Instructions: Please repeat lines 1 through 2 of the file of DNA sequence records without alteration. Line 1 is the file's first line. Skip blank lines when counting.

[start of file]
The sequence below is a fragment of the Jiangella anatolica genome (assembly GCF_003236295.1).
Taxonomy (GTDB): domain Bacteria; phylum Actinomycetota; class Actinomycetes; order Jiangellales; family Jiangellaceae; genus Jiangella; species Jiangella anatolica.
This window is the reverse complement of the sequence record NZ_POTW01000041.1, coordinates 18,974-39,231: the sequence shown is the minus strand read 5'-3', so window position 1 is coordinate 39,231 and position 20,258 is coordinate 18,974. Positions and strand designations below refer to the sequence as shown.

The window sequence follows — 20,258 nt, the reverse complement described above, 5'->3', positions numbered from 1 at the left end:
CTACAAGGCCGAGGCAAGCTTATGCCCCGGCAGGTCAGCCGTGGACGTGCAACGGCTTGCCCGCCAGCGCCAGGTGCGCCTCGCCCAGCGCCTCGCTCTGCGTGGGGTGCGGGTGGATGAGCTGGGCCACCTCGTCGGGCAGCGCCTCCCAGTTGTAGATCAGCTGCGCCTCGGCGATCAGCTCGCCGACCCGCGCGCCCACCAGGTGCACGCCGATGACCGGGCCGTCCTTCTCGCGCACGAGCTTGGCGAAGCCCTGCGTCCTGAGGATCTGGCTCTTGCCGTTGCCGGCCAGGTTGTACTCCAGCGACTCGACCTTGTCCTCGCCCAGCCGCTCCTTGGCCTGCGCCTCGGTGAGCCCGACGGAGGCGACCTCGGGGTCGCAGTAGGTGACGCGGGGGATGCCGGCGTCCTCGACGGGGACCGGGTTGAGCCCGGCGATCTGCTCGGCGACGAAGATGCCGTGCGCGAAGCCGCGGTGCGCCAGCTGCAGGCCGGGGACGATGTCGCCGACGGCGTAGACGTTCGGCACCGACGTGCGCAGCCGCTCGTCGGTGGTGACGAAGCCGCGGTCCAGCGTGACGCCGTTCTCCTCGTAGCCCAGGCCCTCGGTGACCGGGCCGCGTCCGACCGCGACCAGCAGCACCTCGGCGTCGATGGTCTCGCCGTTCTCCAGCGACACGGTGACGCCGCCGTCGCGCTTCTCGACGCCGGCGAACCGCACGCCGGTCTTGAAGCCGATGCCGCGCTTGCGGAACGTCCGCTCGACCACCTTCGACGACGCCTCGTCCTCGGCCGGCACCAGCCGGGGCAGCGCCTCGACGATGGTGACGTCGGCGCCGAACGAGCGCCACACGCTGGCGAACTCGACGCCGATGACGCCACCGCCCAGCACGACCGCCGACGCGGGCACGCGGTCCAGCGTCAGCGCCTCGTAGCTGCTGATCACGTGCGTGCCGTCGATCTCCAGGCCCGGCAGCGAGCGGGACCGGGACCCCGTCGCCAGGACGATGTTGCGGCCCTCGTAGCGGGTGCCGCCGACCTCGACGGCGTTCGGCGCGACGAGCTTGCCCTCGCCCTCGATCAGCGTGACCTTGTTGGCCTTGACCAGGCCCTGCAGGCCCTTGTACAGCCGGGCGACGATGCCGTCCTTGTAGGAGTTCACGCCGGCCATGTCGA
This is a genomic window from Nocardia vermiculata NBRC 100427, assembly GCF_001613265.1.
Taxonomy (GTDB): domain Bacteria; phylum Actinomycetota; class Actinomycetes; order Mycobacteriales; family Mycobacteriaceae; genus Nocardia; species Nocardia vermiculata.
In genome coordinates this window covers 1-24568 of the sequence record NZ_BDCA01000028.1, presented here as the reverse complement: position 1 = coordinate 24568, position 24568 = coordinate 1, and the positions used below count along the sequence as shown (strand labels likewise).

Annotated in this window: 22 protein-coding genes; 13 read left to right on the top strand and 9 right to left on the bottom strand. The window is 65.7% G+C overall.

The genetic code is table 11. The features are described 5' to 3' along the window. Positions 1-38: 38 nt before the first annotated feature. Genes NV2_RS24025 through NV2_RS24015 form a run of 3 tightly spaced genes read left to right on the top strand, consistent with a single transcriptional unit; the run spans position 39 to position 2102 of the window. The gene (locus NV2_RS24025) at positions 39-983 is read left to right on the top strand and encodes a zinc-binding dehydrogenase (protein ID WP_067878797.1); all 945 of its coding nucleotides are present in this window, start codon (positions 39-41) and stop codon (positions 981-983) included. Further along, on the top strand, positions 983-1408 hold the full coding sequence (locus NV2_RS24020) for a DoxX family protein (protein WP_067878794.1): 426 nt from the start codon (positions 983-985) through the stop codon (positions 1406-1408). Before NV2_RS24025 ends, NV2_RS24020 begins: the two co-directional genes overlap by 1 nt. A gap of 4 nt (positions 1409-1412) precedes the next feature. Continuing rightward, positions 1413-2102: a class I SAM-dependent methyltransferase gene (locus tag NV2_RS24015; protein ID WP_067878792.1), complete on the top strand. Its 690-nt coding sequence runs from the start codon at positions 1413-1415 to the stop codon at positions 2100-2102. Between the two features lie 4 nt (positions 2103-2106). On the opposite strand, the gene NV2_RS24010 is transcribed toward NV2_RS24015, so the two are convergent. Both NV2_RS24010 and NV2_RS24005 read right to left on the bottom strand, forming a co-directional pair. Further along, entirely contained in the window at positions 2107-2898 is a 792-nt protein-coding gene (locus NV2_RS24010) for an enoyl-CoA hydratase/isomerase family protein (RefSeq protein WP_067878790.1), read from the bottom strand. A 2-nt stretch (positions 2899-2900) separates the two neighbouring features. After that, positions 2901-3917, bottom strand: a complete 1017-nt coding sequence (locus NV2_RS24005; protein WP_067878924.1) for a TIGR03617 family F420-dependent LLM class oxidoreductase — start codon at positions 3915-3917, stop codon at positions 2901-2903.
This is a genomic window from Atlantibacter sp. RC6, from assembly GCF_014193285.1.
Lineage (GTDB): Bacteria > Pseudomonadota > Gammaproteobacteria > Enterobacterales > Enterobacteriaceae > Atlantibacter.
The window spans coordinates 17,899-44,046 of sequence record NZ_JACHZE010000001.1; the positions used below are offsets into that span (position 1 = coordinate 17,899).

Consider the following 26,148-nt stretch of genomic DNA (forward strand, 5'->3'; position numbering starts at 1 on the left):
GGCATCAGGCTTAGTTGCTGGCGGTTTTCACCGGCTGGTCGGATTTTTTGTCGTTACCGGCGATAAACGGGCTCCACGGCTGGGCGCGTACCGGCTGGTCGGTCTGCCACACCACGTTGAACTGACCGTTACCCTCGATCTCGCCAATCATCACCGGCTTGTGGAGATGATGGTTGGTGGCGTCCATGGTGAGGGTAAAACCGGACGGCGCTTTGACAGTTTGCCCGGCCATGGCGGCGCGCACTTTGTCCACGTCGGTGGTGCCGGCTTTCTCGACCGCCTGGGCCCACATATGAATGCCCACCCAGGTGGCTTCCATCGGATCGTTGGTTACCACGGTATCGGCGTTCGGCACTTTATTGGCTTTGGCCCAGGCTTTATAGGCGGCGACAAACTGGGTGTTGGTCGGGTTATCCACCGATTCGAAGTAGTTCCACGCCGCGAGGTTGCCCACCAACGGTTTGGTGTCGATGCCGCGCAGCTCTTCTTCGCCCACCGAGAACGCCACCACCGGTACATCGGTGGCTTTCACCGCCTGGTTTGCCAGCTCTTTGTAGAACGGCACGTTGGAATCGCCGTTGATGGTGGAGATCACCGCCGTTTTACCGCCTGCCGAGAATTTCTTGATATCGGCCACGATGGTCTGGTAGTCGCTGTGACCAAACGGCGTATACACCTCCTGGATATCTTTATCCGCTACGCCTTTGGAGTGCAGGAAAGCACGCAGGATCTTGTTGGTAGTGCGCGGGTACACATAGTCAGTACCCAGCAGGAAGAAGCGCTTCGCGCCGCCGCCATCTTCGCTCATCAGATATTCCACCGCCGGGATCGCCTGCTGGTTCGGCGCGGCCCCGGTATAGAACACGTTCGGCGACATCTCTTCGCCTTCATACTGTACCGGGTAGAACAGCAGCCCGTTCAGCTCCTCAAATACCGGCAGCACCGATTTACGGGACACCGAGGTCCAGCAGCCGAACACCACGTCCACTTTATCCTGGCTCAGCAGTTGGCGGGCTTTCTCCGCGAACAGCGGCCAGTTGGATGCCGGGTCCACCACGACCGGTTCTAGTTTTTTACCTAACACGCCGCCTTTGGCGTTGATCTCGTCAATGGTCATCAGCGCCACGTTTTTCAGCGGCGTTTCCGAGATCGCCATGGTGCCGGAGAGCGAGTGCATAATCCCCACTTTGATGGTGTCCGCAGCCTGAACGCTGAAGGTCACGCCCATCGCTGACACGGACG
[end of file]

The sequence below is a fragment of the Jiangella anatolica genome (assembly GCF_003236295.1).
Taxonomy (GTDB): domain Bacteria; phylum Actinomycetota; class Actinomycetes; order Jiangellales; family Jiangellaceae; genus Jiangella; species Jiangella anatolica.